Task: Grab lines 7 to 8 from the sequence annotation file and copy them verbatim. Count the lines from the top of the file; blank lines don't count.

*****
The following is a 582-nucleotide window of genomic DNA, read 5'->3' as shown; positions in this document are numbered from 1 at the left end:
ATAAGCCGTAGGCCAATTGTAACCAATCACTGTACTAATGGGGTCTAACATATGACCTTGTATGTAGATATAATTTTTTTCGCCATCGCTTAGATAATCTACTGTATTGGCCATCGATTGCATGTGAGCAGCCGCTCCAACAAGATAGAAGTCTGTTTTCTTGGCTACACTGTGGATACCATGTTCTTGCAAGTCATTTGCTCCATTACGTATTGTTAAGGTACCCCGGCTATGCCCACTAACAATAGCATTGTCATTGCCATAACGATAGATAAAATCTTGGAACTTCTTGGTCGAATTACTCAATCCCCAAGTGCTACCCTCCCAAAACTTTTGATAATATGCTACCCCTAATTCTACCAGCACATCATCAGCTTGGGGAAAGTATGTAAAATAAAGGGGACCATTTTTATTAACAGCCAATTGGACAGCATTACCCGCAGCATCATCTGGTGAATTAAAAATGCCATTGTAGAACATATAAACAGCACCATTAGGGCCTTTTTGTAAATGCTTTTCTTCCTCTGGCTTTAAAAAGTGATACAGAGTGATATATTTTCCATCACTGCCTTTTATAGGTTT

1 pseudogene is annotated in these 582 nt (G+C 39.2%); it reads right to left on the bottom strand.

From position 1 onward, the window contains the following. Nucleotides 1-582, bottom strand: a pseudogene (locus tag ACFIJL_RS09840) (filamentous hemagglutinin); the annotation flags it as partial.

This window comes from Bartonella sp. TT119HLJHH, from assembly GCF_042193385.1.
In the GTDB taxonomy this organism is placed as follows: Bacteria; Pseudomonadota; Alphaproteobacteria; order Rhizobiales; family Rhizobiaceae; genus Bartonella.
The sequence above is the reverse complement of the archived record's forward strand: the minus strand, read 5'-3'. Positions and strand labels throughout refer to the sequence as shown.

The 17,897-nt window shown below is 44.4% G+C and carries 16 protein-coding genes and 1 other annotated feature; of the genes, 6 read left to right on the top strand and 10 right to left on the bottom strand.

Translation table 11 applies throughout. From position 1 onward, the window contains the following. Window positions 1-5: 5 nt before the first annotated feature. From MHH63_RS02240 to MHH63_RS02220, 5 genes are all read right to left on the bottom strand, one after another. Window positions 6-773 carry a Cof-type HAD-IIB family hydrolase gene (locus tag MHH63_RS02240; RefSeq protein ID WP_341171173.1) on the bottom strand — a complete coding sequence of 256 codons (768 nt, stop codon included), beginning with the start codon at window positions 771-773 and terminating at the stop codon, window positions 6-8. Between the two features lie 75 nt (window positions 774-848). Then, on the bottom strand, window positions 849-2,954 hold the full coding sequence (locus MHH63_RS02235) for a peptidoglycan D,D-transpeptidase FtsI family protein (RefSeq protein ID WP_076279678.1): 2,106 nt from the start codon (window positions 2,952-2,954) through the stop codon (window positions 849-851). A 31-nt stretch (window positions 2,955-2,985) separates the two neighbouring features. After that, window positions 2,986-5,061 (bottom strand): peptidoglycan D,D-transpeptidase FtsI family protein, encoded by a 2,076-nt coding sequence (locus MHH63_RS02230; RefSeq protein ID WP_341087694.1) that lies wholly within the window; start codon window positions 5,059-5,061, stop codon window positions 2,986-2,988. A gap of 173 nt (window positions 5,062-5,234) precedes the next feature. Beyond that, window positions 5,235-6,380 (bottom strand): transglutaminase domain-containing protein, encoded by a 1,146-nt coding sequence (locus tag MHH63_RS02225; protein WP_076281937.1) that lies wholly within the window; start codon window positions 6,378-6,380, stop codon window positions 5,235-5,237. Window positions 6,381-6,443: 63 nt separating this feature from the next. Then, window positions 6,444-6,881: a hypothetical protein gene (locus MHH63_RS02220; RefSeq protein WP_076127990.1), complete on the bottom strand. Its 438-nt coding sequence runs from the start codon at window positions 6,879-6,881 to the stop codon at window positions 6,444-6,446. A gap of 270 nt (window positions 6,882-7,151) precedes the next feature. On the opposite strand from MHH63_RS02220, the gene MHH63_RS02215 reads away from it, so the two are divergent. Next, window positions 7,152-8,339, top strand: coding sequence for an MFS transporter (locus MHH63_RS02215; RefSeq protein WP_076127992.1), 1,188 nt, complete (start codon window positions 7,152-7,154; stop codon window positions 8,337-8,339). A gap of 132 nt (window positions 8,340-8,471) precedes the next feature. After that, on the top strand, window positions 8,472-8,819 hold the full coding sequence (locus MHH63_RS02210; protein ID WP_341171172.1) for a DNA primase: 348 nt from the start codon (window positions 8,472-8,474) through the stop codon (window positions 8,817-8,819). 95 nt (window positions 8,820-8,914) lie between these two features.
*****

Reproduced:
The sequence above is the reverse complement of the archived record's forward strand: the minus strand, read 5'-3'. Positions and strand labels throughout refer to the sequence as shown.

The 17,897-nt window shown below is 44.4% G+C and carries 16 protein-coding genes and 1 other annotated feature; of the genes, 6 read left to right on the top strand and 10 right to left on the bottom strand.